Front Page Titles (by Subject) TO JAMES MONROE. mad. mss. - The Writings, vol. 2 (1783-1787)
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TO JAMES MONROE. mad. mss. - James Madison, The Writings, vol. 2 (1783-1787) 
The Writings of James Madison, comprising his Public Papers and his Private Correspondence, including his numerous letters and documents now for the first time printed, ed. Gaillard Hunt (New York: G.P. Putnam’s Sons, 1900). Vol. 2.
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TO JAMES MONROE.mad. mss.
Richmond, Decr 24, 1785.
The proceedings of the Assembly since my last, dated this day week have related 1. to the Bill for establishing Religious freedom in the Revisal. 2. a Bill concerning British debts. 3. a Bill concerning the Proprietary interest in the Northern Neck. 4. for reforming the County Courts. The first employed the H. of Delegates several days; The preamble being the principal subject of contention. It at length passed without alteration. The Senate I am told have exchanged after equal altercation, the preamble of the revisal for the last clause in the Declaration of Rights; an exchange wch. was proposed in the H. of D. and negatived by a considerable majority. I do not learn that they have made or will make any other alteration. The Bill for the payment of British debts is nearly a transcript of that which went thro’ the two Houses last year, except that it leaves the periods of instalment blank, and gives the Creditor an opportunity of taking immediate execution for the whole debt, if the debtor refuses to give security for complying with the instalments. The Bill was near being put off to the next Session on the second reading. A majority were for it, but having got inadvertently into a hobble, from the manner in which the question was put, the result was that Monday next should be appointed for its consideration. The arrival & sentiments of Col: Grayson will be favorable to some provision on the subject. A clause is annexed to the Bill, authorising the Executive to suspend its operation, in case Congs. shall signify the policy of so doing. The general cry is that the Treaty ought not to be executed here until the posts are surrendered, and an attempt will be made to suspend the operation of the Bill on that event or at least on the event of a positive declaration from Congs. that it ought to be put in force. The last mode will probably be fixed on, notwithstanding its departure from the regular course of proceeding, and the embarrassment in which it may place Congress.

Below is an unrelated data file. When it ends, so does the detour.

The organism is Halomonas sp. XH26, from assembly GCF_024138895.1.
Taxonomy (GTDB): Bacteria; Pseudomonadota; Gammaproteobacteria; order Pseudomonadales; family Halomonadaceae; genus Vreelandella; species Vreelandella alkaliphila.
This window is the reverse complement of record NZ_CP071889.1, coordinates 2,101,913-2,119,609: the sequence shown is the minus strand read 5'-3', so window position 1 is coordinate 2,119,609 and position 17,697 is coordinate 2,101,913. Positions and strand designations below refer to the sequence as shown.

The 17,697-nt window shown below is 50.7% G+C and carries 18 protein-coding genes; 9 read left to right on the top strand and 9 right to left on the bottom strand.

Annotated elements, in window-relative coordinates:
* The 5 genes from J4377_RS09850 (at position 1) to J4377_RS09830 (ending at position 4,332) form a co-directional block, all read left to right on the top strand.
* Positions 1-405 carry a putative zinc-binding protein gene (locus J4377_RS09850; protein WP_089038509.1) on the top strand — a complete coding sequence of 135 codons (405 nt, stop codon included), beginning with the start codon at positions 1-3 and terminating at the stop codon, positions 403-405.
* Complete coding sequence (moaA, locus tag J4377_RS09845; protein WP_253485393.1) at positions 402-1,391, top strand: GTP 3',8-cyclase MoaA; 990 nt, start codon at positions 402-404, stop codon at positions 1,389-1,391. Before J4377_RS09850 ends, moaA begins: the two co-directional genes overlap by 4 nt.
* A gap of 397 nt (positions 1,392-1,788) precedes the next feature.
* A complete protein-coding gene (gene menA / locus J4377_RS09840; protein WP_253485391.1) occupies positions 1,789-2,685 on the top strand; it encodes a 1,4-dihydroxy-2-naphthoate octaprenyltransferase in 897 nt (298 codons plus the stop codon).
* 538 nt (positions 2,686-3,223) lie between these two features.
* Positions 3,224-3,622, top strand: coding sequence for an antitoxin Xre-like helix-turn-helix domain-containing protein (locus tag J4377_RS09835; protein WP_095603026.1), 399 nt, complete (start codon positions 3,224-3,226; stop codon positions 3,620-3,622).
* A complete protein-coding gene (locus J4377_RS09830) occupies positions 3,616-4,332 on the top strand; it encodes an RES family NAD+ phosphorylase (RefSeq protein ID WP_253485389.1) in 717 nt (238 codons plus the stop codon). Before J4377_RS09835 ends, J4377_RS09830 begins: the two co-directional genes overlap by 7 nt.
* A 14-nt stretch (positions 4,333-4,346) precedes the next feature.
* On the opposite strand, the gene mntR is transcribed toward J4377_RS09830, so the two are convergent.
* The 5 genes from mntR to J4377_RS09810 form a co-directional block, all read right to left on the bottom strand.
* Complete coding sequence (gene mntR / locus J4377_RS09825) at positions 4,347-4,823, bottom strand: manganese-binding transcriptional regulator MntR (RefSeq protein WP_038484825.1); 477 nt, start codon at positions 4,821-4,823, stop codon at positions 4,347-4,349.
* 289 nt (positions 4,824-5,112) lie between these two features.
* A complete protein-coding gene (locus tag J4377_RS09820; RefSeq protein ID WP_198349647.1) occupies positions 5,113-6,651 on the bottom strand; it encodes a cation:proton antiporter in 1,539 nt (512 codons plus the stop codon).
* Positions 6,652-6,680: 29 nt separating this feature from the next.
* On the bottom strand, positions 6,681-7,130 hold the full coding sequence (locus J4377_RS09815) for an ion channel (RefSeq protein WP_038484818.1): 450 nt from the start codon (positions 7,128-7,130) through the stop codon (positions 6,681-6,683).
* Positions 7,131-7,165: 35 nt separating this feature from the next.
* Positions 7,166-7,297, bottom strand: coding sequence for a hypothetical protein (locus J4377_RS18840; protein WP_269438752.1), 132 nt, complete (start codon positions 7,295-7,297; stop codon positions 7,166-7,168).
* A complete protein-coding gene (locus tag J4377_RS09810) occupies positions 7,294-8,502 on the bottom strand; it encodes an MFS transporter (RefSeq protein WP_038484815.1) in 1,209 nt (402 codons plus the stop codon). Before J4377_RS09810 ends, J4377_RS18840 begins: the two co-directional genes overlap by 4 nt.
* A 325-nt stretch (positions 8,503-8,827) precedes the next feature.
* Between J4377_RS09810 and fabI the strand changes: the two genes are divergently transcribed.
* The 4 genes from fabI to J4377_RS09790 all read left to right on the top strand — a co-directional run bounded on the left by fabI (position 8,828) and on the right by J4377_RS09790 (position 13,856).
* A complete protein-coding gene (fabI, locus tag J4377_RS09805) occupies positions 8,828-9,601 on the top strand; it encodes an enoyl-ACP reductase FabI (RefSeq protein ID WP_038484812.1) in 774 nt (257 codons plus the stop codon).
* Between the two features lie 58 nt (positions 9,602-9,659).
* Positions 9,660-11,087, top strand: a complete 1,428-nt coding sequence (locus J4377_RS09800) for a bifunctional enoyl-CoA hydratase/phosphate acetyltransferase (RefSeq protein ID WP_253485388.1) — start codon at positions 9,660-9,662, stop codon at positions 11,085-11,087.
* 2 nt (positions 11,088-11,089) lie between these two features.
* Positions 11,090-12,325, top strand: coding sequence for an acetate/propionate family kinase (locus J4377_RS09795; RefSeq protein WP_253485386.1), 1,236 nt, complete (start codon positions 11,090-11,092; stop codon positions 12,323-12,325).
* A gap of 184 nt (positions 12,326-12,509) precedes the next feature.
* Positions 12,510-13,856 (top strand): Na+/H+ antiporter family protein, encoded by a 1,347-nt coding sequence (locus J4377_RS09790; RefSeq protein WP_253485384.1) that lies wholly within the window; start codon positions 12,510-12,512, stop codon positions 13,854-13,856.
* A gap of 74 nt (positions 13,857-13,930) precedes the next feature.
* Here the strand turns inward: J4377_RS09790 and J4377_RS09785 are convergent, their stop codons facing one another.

The bill for reforming the County Courts proposes to select five Justices, who are to sit quarterly, be paid scantily, and to possess the Civil Jurisdiction of the County Courts, and the Criminal jurisdiction of the Genl. Court under certain restrictions. It is meant as a substitute for the Assize system, to all the objections against which it is liable, without possessing its advantages. It is uncertain whether it will pass at all or what form it will finally take. I am inclined to think it will be thrown out. The Bill relating to the N. Neck passed the H. of D. yesterday. It removes the records into the Land office here, assimilates locations of surplus land to the general plan, and abolishes the Quitrent. It was suggested that the latter point was of a judiciary nature, that it involved questions of fact, of law, and of the Treaty of peace, and that the Representatives of the late proprietor ought at least to be previously heard according to the request of their Agent. Very little attention was paid to these considerations, and the bill passed almost unanimously. With sincere affection
I am your friend & servt